Tracy Lee Karner

Choosing a doctor: inspect the merchandise

Tracy Lee Karner
You squeeze the bread and make sure the eggs aren’t cracked. Doesn’t choosing a primary health-care provider require at least that much consideration?

So, the doctor and I are chatting in the doctor’s office. I’m here to check him or her out–to inspect the practice, to find out whether I’m comfortable with the way this doctor treats patients.
(This is Part 3 of my series on “shopping for a doctor.” If you’re looking for part 1, click here. For part 2, click here.)
I ask how much experience the doctor has with fibromyalgia (and any other conditions or specific questions I have) and how he prefers to treat it. The doctor had better know at least as much as I know. The doctor had better ask me something about what has and has not worked for me (which indicates the doctor’s knowledge of the fact that I’m the one who manages my health).
I’ve written down my concerns–so I don’t forget to mention them in the flurry of being asked a lot of question by the doc. I answer all the doctors questions. I notice whether or not the doctor asks me questions about my work, hobbies, relationships that help her understand who I am as a person . This shows that the doctor sees me as more than just as a bundle of skin, bones, organs and cells.When he/she has finished interviewing me, I ask the doctor, “So, what do you do in your free time?”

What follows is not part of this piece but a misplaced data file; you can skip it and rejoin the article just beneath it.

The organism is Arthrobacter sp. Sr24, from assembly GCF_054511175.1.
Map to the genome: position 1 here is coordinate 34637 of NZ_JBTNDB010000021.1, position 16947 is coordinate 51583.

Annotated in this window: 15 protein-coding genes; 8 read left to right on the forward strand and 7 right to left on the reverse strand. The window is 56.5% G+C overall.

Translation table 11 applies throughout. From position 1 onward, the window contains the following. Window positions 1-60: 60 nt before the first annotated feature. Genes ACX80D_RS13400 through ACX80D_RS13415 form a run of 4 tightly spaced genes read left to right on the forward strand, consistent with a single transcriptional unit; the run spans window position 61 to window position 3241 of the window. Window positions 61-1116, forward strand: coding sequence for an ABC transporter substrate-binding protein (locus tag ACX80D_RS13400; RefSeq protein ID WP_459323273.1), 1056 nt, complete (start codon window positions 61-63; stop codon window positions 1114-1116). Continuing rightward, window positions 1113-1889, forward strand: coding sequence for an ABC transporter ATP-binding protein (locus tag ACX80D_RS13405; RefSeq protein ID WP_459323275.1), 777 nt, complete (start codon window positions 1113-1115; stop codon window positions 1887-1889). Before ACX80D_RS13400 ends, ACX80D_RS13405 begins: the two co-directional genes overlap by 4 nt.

This is an indirect way of asking, “Are you interesting and intelligent? Are you a problem solver? Are you compassionate?” By listening to this person talk about her/himself for 60 or 120 seconds (or by seeing that s/he refuses to talk about life outside of work), I learn quite a bit about what kind of person I’m sitting across from, and something about how this person thinks.
I’m trying to figure out whether this doctor is practicing medicine because s/he was born to be a caregiver, or whether the prestige and power of being a doctor was the primary attraction.
I can tell whether a person is a born caregiver fairly quickly. I can also tell whether people are impressed by themselves.
Well, probably I can’t. My first impressions could likely be totally wrong.
But my rightness or wrongness doesn’t matter. I’m not filming a documentary or writing a journalistic article. I’m trying to find a primary healthcare provider, for me.
My relationship with my primary care giver is similar to a love relationship in this way: it doesn’t matter what anyone else thinks, or what the whole truth and nothing but the truth is. If I’m not totally convinced in my own mind this is the doc for me, this is not going to work for me. And because this relationship centers on one thing–my health, it is all about me and my opinion.
If I’m happy, we’re on the road toward a fabulous friendship.
Let’s say my body is like a football team. that makes me the owner. I make the big decisions (hiring and firing the coach). But I am also the whole team–the players. I implement the game plan. Winning or losing hinges on how well I perform–how well or badly I eat, rest, nurture my body. But I’m depending on my doctor’s skill and knowledge of the game.
Now please, share your wisdom. What do you look for in a doctor, and how do you find a good one?

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